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Tuesday, 21 June 2016

First glimpse of RHS Bridgewater

The new RHS garden, to be created on a derelict estate in Salford, is one of the most exciting garden projects I can remember in my lifetime. I went up there last week on the first press tour, and wrote this piece for the i newspaper.
The RHS announced the go-ahead in October, but this was the first chance for outsiders to see what was involved. The charity is hoping to open the garden in 2019.
In horticultural terms the challenge is huge. The walled kitchen gardens, all 11 acres of them, are choked with the sort of thuggish weeds that give gardeners nightmares: brambles, horsetail and so on. In the wooded areas, there are volunteer saplings all over the place, and the avenue of limes that would have led from the gates to the estate to the house (now gone) is unrecognisable. Where horse-drawn carriages would once have passed, there is now a tall crop of Himalayan balsam. It's going to be a huge job, but a fascinating one.
I've posted some pictures below that the i didn't use. They don't really give you an idea of the scale of the site, which is 156 acres in total, but they give you some idea of the atmosphere. The day we visited, the weather was absolutely foul, so I was very grateful to the ladies from Salford City Council (who are partners in the project with the RHS) for bringing along umbrellas.


I would say roughly half the site is woodland, some of which will be cleared to provide what were originally intended to be vistas, or - in the case of the lake below - to restore what was an island and which has now silted up and become overgrown.



Tim Upson, RHS director of horticulture (left), with designer Tom Stuart-Smith (holding drawing)


 The gates to the estate are still there, but the carriage drive is now choked with weeds and trees.


 The meadow area is roughly 30 acres, and will probably remain as a meadow, with wildflower planting and perhaps picnic areas. The Bridgewater Canal, built in the 18th century by the 1st Earl of Ellesmere, runs behind the line of trees you can see running along the middle of the picture.


Another  carriage drive, looking a bit like a river bed.


There are rough paths around the site, such as this one, which leads past the concrete civil defence bunker.


The remains of an octagonal fountain, which was on one of the terraces below the house. The house is now completely gone, and the view from the terraces across the countryside is obscured by trees.

12 comments:

  1. How exciting! I am always impressed with the dedication of the RHS to restore and educate. I will put this garden on the 'list'. Perhaps we can meet at its dedication in a few years.

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    1. I hope so, Layanee - it's bound to be a good bash!

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  2. Wonderful that there's a new site being developed. It will be exciting to see the progress, and no doubt at all that the RHS will make a fantastic job of it.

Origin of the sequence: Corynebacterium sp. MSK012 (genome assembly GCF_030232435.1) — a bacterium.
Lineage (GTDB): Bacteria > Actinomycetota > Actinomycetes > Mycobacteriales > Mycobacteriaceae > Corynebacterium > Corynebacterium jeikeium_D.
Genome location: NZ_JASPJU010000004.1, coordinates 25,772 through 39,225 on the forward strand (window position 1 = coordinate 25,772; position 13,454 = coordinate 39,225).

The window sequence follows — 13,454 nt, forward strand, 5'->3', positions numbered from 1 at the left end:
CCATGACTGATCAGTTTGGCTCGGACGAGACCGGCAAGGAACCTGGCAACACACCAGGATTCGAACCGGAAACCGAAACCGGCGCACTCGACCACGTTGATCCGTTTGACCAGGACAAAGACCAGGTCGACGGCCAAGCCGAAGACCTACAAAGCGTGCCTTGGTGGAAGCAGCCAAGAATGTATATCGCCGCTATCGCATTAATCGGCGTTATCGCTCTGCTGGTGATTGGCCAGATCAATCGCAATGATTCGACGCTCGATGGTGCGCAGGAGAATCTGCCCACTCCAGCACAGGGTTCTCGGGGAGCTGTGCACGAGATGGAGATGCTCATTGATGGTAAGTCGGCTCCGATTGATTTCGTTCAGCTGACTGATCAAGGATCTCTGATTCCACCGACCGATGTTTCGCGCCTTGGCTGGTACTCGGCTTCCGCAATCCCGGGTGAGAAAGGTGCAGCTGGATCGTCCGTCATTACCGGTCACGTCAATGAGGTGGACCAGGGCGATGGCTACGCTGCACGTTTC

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    1. I'm sure they will - and what is nice is that the locals are really excited about it too, as far as I could make out.

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  3. What a coincidence! I've just this minute got back from a trip to Easton Walled Gardens where Guy Barter painted a verbal picture of what you're showing us. Great to have a second insight of the plans... it's taken 16 years so far to restore the gardens at Easton and they're tiny in comparison to this!

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    1. How funny! I think that's Guy on the far left in the final picture. Of course, they're not restoring Bridgewater, so they won't have the same problems of trying to work out what was there originally and recreating it. But it's a huge task nonetheless.

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    2. Guy Barter gave a talk at Easton yesterday, outlining the plans for the gardens. It's wonderful to have your photos to go with his speech. Such an exciting project.

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    3. I don't know why Guy Barter didn't show you the pictures he took - he was snapping away. Mind you, it was so wet, I was astonished anything came out. These were taken on my phone, because it was easier to whip it in and out of my pocket while holding an umbrella.

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    4. He was in an open courtyard Victoria, without any projection facilities, hence the verbal picture!

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    5. Ah! I see. All is revealed - or rather, not revealed!

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  4. Thanks for your most informative update Victoria. This garden is going to be almost on my doorstep (our town is at one end of the Bridgwater Canal) so I can't wait to visit.

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